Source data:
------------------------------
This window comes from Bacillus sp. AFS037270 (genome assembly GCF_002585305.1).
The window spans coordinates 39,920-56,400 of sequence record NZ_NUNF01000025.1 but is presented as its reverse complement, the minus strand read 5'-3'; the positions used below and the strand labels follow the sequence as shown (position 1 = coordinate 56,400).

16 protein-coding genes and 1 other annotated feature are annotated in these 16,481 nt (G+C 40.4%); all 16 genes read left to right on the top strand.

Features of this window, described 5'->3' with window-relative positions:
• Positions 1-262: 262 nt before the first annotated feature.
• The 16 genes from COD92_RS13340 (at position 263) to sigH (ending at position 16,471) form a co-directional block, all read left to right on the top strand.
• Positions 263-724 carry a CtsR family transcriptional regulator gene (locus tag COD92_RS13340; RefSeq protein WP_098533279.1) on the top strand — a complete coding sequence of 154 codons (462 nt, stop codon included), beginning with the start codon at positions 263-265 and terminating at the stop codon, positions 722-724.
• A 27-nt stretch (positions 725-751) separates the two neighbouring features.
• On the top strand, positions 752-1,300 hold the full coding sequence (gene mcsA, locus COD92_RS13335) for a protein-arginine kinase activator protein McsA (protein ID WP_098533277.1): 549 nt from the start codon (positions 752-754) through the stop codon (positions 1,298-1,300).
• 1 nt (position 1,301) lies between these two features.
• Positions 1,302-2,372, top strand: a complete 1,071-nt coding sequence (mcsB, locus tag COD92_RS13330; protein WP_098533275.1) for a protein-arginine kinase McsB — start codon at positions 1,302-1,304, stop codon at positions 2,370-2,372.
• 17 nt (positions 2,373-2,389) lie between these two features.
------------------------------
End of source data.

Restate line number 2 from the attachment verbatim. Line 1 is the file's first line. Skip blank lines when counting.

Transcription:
The window spans coordinates 39,920-56,400 of sequence record NZ_NUNF01000025.1 but is presented as its reverse complement, the minus strand read 5'-3'; the positions used below and the strand labels follow the sequence as shown (position 1 = coordinate 56,400).